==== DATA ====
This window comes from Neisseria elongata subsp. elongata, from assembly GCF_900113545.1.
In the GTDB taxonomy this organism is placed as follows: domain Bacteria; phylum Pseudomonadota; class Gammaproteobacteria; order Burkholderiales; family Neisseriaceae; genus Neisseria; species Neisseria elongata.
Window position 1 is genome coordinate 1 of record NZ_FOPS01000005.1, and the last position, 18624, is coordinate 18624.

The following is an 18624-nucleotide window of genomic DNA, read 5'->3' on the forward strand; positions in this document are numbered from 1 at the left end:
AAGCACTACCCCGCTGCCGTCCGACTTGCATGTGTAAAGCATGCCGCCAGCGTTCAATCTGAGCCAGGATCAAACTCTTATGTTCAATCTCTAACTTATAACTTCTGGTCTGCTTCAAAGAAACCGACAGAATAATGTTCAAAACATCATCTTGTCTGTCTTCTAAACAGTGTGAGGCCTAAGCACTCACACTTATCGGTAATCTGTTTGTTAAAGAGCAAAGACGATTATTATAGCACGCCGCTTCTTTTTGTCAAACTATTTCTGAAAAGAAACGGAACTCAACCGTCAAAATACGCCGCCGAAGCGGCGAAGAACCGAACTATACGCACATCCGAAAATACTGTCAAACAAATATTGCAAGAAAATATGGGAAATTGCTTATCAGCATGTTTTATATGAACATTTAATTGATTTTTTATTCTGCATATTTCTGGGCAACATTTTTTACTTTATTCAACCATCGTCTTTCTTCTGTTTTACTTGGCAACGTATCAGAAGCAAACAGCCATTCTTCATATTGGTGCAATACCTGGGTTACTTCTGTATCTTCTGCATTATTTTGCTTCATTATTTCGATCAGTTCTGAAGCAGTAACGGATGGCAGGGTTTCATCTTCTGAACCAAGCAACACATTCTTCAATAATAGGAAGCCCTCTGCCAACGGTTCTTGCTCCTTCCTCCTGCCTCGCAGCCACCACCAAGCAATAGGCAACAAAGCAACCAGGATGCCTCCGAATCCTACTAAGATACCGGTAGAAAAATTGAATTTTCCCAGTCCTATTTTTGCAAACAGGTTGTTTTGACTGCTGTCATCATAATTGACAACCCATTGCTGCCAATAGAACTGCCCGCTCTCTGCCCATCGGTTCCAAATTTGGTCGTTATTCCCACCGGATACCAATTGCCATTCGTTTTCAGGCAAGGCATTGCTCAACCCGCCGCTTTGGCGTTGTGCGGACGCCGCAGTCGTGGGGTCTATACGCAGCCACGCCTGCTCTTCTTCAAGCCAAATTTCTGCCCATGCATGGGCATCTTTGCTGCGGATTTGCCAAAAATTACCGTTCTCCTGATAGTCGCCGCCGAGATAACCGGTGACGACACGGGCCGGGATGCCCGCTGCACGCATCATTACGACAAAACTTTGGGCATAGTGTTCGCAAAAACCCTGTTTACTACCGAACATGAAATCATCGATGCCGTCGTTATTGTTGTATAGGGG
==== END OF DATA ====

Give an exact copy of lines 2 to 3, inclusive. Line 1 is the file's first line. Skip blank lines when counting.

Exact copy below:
In the GTDB taxonomy this organism is placed as follows: domain Bacteria; phylum Pseudomonadota; class Gammaproteobacteria; order Burkholderiales; family Neisseriaceae; genus Neisseria; species Neisseria elongata.
Window position 1 is genome coordinate 1 of record NZ_FOPS01000005.1, and the last position, 18624, is coordinate 18624.